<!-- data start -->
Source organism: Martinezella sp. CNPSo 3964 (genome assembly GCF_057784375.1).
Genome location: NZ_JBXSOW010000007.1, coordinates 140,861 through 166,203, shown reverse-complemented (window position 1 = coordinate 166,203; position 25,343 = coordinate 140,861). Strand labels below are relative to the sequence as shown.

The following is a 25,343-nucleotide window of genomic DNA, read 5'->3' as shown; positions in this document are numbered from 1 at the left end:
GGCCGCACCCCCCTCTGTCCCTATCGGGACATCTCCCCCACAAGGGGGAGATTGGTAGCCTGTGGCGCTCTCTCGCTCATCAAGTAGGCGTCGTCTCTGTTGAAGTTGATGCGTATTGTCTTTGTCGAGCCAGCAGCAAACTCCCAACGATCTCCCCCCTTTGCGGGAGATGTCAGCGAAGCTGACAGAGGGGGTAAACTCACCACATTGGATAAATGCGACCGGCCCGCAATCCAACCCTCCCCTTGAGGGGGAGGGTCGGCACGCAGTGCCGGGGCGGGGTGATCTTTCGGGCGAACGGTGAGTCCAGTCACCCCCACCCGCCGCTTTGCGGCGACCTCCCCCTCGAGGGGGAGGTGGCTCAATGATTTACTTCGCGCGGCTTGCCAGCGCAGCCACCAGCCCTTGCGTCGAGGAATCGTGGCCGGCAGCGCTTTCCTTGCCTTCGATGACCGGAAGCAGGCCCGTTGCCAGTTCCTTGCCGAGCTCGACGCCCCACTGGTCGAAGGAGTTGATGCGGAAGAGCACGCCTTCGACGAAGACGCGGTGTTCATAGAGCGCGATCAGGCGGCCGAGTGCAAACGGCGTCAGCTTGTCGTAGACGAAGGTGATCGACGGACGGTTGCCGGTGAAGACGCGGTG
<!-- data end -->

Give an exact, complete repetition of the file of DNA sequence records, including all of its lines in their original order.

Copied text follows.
Source organism: Martinezella sp. CNPSo 3964 (genome assembly GCF_057784375.1).
Genome location: NZ_JBXSOW010000007.1, coordinates 140,861 through 166,203, shown reverse-complemented (window position 1 = coordinate 166,203; position 25,343 = coordinate 140,861). Strand labels below are relative to the sequence as shown.

The following is a 25,343-nucleotide window of genomic DNA, read 5'->3' as shown; positions in this document are numbered from 1 at the left end:
GGCCGCACCCCCCTCTGTCCCTATCGGGACATCTCCCCCACAAGGGGGAGATTGGTAGCCTGTGGCGCTCTCTCGCTCATCAAGTAGGCGTCGTCTCTGTTGAAGTTGATGCGTATTGTCTTTGTCGAGCCAGCAGCAAACTCCCAACGATCTCCCCCCTTTGCGGGAGATGTCAGCGAAGCTGACAGAGGGGGTAAACTCACCACATTGGATAAATGCGACCGGCCCGCAATCCAACCCTCCCCTTGAGGGGGAGGGTCGGCACGCAGTGCCGGGGCGGGGTGATCTTTCGGGCGAACGGTGAGTCCAGTCACCCCCACCCGCCGCTTTGCGGCGACCTCCCCCTCGAGGGGGAGGTGGCTCAATGATTTACTTCGCGCGGCTTGCCAGCGCAGCCACCAGCCCTTGCGTCGAGGAATCGTGGCCGGCAGCGCTTTCCTTGCCTTCGATGACCGGAAGCAGGCCCGTTGCCAGTTCCTTGCCGAGCTCGACGCCCCACTGGTCGAAGGAGTTGATGCGGAAGAGCACGCCTTCGACGAAGACGCGGTGTTCATAGAGCGCGATCAGGCGGCCGAGTGCAAACGGCGTCAGCTTGTCGTAGACGAAGGTGATCGACGGACGGTTGCCGGTGAAGACGCGGTG